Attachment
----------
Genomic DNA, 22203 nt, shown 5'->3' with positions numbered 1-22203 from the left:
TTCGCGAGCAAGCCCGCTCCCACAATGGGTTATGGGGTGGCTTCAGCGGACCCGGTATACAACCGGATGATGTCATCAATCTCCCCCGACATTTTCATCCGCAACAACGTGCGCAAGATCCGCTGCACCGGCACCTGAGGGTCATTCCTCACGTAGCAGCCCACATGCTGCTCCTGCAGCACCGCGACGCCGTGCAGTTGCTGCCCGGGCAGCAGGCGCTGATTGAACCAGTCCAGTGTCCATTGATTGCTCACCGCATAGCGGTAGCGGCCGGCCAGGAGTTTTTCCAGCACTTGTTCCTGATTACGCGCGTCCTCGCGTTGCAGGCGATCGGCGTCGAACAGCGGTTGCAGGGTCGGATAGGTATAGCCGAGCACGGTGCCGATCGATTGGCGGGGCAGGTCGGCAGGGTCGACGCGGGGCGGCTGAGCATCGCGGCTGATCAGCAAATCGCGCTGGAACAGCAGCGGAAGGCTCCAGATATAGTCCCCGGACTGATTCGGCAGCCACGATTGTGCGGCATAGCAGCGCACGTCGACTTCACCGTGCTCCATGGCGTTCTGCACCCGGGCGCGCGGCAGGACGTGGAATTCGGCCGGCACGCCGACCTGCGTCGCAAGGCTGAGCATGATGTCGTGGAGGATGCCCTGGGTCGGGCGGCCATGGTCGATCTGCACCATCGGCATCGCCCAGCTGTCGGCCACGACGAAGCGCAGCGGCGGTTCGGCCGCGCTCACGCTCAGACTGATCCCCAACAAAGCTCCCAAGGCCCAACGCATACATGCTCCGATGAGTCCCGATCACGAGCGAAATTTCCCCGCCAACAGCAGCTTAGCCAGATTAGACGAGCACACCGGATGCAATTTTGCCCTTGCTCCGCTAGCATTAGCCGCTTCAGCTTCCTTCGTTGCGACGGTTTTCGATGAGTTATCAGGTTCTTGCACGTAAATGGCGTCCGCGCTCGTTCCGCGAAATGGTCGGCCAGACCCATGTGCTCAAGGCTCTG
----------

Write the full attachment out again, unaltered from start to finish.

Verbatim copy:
Genomic DNA, 22203 nt, shown 5'->3' with positions numbered 1-22203 from the left:
TTCGCGAGCAAGCCCGCTCCCACAATGGGTTATGGGGTGGCTTCAGCGGACCCGGTATACAACCGGATGATGTCATCAATCTCCCCCGACATTTTCATCCGCAACAACGTGCGCAAGATCCGCTGCACCGGCACCTGAGGGTCATTCCTCACGTAGCAGCCCACATGCTGCTCCTGCAGCACCGCGACGCCGTGCAGTTGCTGCCCGGGCAGCAGGCGCTGATTGAACCAGTCCAGTGTCCATTGATTGCTCACCGCATAGCGGTAGCGGCCGGCCAGGAGTTTTTCCAGCACTTGTTCCTGATTACGCGCGTCCTCGCGTTGCAGGCGATCGGCGTCGAACAGCGGTTGCAGGGTCGGATAGGTATAGCCGAGCACGGTGCCGATCGATTGGCGGGGCAGGTCGGCAGGGTCGACGCGGGGCGGCTGAGCATCGCGGCTGATCAGCAAATCGCGCTGGAACAGCAGCGGAAGGCTCCAGATATAGTCCCCGGACTGATTCGGCAGCCACGATTGTGCGGCATAGCAGCGCACGTCGACTTCACCGTGCTCCATGGCGTTCTGCACCCGGGCGCGCGGCAGGACGTGGAATTCGGCCGGCACGCCGACCTGCGTCGCAAGGCTGAGCATGATGTCGTGGAGGATGCCCTGGGTCGGGCGGCCATGGTCGATCTGCACCATCGGCATCGCCCAGCTGTCGGCCACGACGAAGCGCAGCGGCGGTTCGGCCGCGCTCACGCTCAGACTGATCCCCAACAAAGCTCCCAAGGCCCAACGCATACATGCTCCGATGAGTCCCGATCACGAGCGAAATTTCCCCGCCAACAGCAGCTTAGCCAGATTAGACGAGCACACCGGATGCAATTTTGCCCTTGCTCCGCTAGCATTAGCCGCTTCAGCTTCCTTCGTTGCGACGGTTTTCGATGAGTTATCAGGTTCTTGCACGTAAATGGCGTCCGCGCTCGTTCCGCGAAATGGTCGGCCAGACCCATGTGCTCAAGGCTCTG